news
Life and Style
Buyers of secondhand cars are searching out shades last seen in cop show ‘The Sweeney’
motoringFlares and flounce are back on catwalks but a revival in ’70s car paintjobs was a stack-heeled step too far – until now
Latest stories from i100
Have you tried new the Independent Digital Edition apps?

Day In a Page

NHS struggling to monitor the safety and efficacy of its services outsourced to private providers

Who's monitoring the outsourced NHS services?

A report finds that private firms are not being properly assessed for their quality of care
Zac Goldsmith: 'I'll trigger a by-election over Heathrow'

Zac Goldsmith: 'I'll trigger a by-election over Heathrow'

The Tory MP said he did not want to stand again unless his party's manifesto ruled out a third runway. But he's doing so. Watch this space
How do Greek voters feel about Syriza's backtracking on its anti-austerity pledge?

How do Greeks feel about Syriza?

Five voters from different backgrounds tell us what they expect from Syriza's charismatic leader Alexis Tsipras
From Iraq to Libya and Syria: The wars that come back to haunt us

The wars that come back to haunt us

David Cameron should not escape blame for his role in conflicts that are still raging, argues Patrick Cockburn
Sam Baker and Lauren Laverne: Too busy to surf? Head to The Pool

Too busy to surf? Head to The Pool

A new website is trying to declutter the internet to help busy women. Holly Williams meets the founders
Heston Blumenthal to cook up a spice odyssey for British astronaut manning the International Space Station

UK's Major Tum to blast off on a spice odyssey

Nothing but the best for British astronaut as chef Heston Blumenthal cooks up his rations
John Harrison's 'longitude' clock sets new record - 300 years on

‘Longitude’ clock sets new record - 300 years on

Greenwich horologists celebrate as it keeps to within a second of real time over a 100-day test
Fears in the US of being outgunned in the vital propaganda wars by Russia, China - and even Isis - have prompted a rethink on overseas broadcasters

Let the propaganda wars begin - again

'Accurate, objective, comprehensive': that was Voice of America's creed, but now its masters want it to promote US policy, reports Rupert Cornwell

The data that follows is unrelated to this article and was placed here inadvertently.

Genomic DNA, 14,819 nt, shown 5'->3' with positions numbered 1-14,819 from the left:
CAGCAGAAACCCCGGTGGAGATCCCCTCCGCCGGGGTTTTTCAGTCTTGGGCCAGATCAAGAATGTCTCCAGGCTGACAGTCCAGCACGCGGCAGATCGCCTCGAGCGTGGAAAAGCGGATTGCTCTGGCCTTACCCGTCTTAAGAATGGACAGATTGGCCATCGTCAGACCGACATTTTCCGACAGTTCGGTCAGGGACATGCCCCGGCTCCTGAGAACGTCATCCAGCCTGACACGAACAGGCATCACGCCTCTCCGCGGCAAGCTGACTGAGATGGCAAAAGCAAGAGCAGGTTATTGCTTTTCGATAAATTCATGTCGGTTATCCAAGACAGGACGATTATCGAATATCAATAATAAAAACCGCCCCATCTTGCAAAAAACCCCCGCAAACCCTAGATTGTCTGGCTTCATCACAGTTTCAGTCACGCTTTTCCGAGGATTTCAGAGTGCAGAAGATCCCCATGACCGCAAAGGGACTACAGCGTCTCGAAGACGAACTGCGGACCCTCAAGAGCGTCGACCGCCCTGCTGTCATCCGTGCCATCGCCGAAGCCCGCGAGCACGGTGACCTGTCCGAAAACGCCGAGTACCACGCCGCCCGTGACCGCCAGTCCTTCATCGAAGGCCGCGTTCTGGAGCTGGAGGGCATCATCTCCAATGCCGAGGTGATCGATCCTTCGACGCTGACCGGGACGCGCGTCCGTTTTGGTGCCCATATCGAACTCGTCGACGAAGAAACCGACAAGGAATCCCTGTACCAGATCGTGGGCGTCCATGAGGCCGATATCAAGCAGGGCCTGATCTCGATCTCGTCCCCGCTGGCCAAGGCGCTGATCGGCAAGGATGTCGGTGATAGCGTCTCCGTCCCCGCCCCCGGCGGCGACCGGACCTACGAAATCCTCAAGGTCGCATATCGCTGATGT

Why Japan's incredible long-distance runners will never win the London Marathon

Japan's incredible long-distance runners

Every year, Japanese long-distance runners post some of the world's fastest times – yet, come next weekend, not a single elite competitor from the country will be at the London Marathon
Why does Tom Drury remain the greatest writer you've never heard of?

Tom Drury: The quiet American

His debut was considered one of the finest novels of the past 50 years, and he is every bit the equal of his contemporaries, Jonathan Franzen, Dave Eggers and David Foster Wallace
You should judge a person by how they peel a potato

You should judge a person by how they peel a potato

Dave Hax's domestic tips are reminiscent of George Orwell's tea routine. The world might need revolution, but we like to sweat the small stuff, says DJ Taylor
Beige is back: The drab car colours of the 1970s are proving popular again

Beige to the future

Flares and flounce are back on catwalks but a revival in ’70s car paintjobs was a stack-heeled step too far – until now
Bill Granger recipes: Our chef's dishes highlight the delicate essence of fresh cheeses

Bill Granger cooks with fresh cheeses

More delicate on the palate, milder, fresh cheeses can also be kinder to the waistline
Aston Villa vs Liverpool: 'This FA Cup run has been wonderful,' says veteran Shay Given

Shay Given: 'This FA Cup run has been wonderful'

The Villa keeper has been overlooked for a long time and has unhappy memories of the national stadium – but he is savouring his chance to play at Wembley
Timeless drama of Championship race in league of its own - Michael Calvin

Michael Calvin's Last Word

Timeless drama of Championship race in league of its own